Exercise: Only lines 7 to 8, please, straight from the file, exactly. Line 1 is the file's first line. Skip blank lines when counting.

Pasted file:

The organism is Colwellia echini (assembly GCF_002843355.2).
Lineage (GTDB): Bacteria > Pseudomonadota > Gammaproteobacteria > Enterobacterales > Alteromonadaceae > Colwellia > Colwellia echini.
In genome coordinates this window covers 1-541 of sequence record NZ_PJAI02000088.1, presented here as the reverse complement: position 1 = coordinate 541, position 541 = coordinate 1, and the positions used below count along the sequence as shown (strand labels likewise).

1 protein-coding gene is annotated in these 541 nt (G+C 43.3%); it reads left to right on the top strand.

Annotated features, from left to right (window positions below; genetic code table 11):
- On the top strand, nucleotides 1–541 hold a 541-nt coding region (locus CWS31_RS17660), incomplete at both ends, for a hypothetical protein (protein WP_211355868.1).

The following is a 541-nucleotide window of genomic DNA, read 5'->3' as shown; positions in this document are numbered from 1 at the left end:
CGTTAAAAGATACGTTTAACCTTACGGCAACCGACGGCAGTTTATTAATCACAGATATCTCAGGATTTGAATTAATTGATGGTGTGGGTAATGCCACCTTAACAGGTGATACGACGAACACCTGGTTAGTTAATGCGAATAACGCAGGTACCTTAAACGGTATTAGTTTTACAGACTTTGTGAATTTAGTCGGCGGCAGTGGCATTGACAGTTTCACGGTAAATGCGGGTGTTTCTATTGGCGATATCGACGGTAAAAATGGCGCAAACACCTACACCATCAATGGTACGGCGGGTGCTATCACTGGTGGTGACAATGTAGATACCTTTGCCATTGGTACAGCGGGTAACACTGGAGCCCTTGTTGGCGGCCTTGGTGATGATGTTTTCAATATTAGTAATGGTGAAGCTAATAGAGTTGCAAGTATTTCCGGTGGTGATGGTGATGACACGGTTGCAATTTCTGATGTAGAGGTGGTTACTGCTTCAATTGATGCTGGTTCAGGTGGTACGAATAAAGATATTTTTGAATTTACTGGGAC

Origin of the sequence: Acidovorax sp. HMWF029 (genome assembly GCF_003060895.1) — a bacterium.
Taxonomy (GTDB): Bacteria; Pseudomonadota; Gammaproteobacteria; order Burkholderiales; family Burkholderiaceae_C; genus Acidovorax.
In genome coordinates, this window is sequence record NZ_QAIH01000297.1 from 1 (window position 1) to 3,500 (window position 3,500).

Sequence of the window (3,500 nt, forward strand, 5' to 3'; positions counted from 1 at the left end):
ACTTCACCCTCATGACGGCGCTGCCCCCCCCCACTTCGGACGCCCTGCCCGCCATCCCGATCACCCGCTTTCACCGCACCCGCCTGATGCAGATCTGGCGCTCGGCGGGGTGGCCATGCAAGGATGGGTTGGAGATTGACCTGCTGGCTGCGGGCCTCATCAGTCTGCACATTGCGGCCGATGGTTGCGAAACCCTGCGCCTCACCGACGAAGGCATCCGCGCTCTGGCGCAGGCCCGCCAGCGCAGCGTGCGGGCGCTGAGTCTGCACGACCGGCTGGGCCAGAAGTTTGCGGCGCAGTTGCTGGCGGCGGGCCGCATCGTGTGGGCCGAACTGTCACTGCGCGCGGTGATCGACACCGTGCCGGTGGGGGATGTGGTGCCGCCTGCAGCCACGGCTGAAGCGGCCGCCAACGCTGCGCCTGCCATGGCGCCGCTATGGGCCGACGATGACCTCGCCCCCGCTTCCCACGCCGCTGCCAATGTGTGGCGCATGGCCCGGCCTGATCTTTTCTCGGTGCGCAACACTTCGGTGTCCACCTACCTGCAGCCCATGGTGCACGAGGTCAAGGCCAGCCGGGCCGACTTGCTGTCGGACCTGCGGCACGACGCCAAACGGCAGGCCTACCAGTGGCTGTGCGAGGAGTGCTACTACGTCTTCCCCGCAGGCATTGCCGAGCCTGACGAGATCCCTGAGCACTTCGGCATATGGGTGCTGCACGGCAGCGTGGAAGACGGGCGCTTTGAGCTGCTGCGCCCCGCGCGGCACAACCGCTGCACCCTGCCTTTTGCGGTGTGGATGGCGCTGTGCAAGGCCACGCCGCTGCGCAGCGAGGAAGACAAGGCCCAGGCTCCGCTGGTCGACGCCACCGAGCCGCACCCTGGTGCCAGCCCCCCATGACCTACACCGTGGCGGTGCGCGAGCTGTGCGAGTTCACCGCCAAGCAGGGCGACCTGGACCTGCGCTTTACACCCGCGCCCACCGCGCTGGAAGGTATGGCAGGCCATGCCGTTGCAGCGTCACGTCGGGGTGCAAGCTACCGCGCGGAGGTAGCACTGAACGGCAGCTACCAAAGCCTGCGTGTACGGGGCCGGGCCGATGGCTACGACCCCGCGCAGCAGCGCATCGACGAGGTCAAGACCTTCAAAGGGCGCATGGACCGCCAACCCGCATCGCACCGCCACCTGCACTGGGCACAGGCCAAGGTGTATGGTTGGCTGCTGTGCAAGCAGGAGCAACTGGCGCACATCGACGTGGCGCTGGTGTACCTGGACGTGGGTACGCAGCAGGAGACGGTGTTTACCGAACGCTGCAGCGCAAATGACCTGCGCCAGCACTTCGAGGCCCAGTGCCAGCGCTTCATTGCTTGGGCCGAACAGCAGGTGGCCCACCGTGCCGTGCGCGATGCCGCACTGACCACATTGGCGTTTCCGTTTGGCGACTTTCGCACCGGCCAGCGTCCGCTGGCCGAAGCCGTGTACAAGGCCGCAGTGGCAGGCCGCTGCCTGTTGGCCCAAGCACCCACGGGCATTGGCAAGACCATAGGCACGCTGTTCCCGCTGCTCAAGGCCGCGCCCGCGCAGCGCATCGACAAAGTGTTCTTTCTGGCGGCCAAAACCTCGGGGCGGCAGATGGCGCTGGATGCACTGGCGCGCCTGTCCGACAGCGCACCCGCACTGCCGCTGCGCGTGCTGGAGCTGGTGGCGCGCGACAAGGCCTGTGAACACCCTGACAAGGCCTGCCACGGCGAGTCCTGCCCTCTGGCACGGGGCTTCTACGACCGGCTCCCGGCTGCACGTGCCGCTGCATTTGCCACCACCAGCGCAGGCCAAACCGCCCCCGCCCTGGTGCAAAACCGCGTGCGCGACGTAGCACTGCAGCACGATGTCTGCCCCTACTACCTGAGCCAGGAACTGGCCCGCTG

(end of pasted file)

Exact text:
The following is a 541-nucleotide window of genomic DNA, read 5'->3' as shown; positions in this document are numbered from 1 at the left end:
CGTTAAAAGATACGTTTAACCTTACGGCAACCGACGGCAGTTTATTAATCACAGATATCTCAGGATTTGAATTAATTGATGGTGTGGGTAATGCCACCTTAACAGGTGATACGACGAACACCTGGTTAGTTAATGCGAATAACGCAGGTACCTTAAACGGTATTAGTTTTACAGACTTTGTGAATTTAGTCGGCGGCAGTGGCATTGACAGTTTCACGGTAAATGCGGGTGTTTCTATTGGCGATATCGACGGTAAAAATGGCGCAAACACCTACACCATCAATGGTACGGCGGGTGCTATCACTGGTGGTGACAATGTAGATACCTTTGCCATTGGTACAGCGGGTAACACTGGAGCCCTTGTTGGCGGCCTTGGTGATGATGTTTTCAATATTAGTAATGGTGAAGCTAATAGAGTTGCAAGTATTTCCGGTGGTGATGGTGATGACACGGTTGCAATTTCTGATGTAGAGGTGGTTACTGCTTCAATTGATGCTGGTTCAGGTGGTACGAATAAAGATATTTTTGAATTTACTGGGAC